Bugzilla 4 Installation on Ubuntu Linux Server 12.04

As the lead software engineer for a small software house, I often have to execute sysadmin tasks. One of them was to set up a bug-issue tracker in order to improve software quality and of course make the lives of the team members easier.

The one-and-only bug-issue tracker out there in my not-so-humble opinion is Bugzilla. It’s simplistic and straight to the point as well as developer friendly and open-source. So the task was narrowed down to

“Installing Bugzilla 4 on an Ubuntu Linux Server 12.04”

It may sound as a simple task, but the procedure contains some common pitfalls that are quite frustrating especially for a non sysadmin.

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bash scripting

I am not a scripting expert, I have to admit that. I am not a sysadmin either. But I think that every developer has to possess wider knowledge about the tools and the platforms he uses.

At least for me, some basic – intermediate knowledge makes me more productive, has saved the day in the past and also makes my life easier.

For example, the power of Linux is that you can write scripts and schedule them with Cron to do a lot of things that is considered to be “dull-programming-stuff”. Let’s start with backups.

Or scheduling automatic backups for things that matter and are also more tricky to perform than simple file backups.

Or also monitoring website up-times and logging the results.

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Thoughts on Parallelization

One of these days, as I was revisiting my early high school memories from notebooks, books, love-letters etc, I stumbled upon this simple but also tricky problem:

“One pump can fill up a tank with petrol in 25 minutes.

 Another tank can fill up the same tank with petrol in 15 minutes.

 If we combine both pumps together, how much time is needed for the tank to be filled?”

You can try solving it on your own, before scrolling to the answer. Don’t spoil it so quickly!

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Connect WEKA to MySQL

I am attending a Data Mining class here in London and hopefully I am quite interested in the field and I like it a lot.

Since I started my own research on the topic too, and I have tons of commercial data in the databases I administer for playing around, I found a very nice, free and open source tool (Can it get any better?) for the job, WEKA.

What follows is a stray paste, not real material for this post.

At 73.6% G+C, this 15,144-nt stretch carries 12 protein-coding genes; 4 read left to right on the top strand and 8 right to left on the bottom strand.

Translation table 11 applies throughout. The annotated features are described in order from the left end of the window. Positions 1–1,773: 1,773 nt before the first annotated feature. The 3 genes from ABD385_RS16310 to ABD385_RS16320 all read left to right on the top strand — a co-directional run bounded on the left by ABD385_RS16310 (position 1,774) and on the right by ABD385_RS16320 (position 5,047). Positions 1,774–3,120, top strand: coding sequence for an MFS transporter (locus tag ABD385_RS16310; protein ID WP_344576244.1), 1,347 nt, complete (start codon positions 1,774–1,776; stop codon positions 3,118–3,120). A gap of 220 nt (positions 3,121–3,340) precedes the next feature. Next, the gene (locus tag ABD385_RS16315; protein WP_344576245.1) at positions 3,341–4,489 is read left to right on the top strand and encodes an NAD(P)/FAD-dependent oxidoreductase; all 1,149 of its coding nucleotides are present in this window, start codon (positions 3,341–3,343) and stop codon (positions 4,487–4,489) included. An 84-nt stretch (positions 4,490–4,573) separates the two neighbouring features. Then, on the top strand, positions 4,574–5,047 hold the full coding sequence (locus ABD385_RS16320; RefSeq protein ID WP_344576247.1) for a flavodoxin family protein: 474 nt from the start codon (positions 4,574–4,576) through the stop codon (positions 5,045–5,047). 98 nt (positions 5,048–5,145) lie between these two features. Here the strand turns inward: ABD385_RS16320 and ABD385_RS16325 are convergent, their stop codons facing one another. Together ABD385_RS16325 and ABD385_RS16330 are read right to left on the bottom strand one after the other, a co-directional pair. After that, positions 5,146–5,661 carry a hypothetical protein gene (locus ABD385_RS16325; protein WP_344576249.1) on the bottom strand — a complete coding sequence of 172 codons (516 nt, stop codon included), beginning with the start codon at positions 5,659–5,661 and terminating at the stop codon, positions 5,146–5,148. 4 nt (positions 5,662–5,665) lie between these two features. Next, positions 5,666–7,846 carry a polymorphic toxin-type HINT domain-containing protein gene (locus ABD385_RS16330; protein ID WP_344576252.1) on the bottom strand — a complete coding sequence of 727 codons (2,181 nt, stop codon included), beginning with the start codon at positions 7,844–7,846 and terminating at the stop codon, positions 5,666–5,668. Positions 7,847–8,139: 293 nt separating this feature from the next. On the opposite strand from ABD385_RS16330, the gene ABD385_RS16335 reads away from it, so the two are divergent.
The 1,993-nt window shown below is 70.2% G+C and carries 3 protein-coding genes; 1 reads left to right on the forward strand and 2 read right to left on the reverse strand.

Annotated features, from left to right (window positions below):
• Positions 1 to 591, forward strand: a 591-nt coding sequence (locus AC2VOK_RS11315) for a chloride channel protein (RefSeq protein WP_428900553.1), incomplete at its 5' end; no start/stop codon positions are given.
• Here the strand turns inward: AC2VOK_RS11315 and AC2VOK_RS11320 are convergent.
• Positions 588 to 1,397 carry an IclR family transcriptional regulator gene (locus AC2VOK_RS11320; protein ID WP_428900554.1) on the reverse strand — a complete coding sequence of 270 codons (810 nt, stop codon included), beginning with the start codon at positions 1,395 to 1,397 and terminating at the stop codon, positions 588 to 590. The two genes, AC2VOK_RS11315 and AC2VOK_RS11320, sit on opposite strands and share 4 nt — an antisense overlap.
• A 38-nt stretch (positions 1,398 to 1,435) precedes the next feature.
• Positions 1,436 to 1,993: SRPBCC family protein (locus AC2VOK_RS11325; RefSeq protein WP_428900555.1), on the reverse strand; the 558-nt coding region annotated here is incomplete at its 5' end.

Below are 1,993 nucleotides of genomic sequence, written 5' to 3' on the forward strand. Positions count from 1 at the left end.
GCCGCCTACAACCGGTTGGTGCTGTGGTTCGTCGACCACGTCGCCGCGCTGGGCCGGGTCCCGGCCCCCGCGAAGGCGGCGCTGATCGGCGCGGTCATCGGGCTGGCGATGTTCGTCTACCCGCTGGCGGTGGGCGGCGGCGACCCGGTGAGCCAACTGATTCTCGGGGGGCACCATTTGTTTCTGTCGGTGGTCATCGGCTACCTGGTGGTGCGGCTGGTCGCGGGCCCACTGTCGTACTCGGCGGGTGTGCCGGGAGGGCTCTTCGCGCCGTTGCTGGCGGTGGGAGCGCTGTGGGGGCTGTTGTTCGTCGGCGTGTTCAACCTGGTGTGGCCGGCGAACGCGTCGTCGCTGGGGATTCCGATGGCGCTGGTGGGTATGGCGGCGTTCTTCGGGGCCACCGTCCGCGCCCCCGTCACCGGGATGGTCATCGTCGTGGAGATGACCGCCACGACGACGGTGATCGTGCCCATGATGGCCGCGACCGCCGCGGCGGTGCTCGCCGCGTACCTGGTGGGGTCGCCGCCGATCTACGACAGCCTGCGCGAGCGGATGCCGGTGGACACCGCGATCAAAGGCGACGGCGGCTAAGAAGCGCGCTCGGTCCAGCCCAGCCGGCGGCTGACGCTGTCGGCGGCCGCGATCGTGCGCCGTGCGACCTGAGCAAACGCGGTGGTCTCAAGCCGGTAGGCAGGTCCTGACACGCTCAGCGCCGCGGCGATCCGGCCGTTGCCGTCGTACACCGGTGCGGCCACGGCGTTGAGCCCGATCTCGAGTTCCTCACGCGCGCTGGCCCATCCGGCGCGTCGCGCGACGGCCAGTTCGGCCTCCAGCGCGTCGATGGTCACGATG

(Waikato Environment for Knowledge Analysis)

It is developed at the University of Waikato, New Zealand. Weka is free software available under the GNU General Public License.

One of the nice things of the software is that it uses JDBC (Java Database Connectivity), so you can connect to any database that supplies you with a JDBC driver. Also there is a JDBC to ODBC bridge driver, in order to connect to ODBC supported databases. So to sum things up, you can connect to almost every decent database management system.

Anyway, in theory it works really well, but there is a grey zone on how to practically connect to a database when using WEKA.

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Oracle Database

I have been using Oracle DB as a client, sending basic queries and doing basic DB work with the Oracle Application Express Web Interface.

This week, I installed and configured Oracle Enterprise Edition 12g on a Windows 2008 server cloud machine as well as Oracle Application Express 10g locally on my laptop.

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University Firewalls and Proxies – FIXED

Yeap, I now have fully functional sensor-free internet and it wasn’t such a complicated procedure in the end.

The only thing I needed was a linux webserver that I could track its IP Address, (using a dynDNS service or a static IP), squid proxy server software running on the webserver, a SSH reliable client (I use PUTTY) if you are running on Windows. If on Linux, you’re in luck, SSH client functionality comes out-of-the-box.

How did I do it? Implemented, not academic? Keep reading.

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University Firewalls and Proxies

I really have a problem with my University Internet Connection. It is very fast and reliable etc…

BUT

I think the whole university intranet firewall isn’t properly configured. Many times, while I am working, I simply cannot access websites that use SSL (the https thing). Not even Google search.

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re-switched from Windows to Linux

Now that I live in England and I only have my laptop computer at the moment, I decided to re-switch from Windows 7 to Linux.

Yeah, it’s a re-switch, as I have done it in the past, but I had enough headaches trying to tweak and hack around to make all of my devices just compatible.

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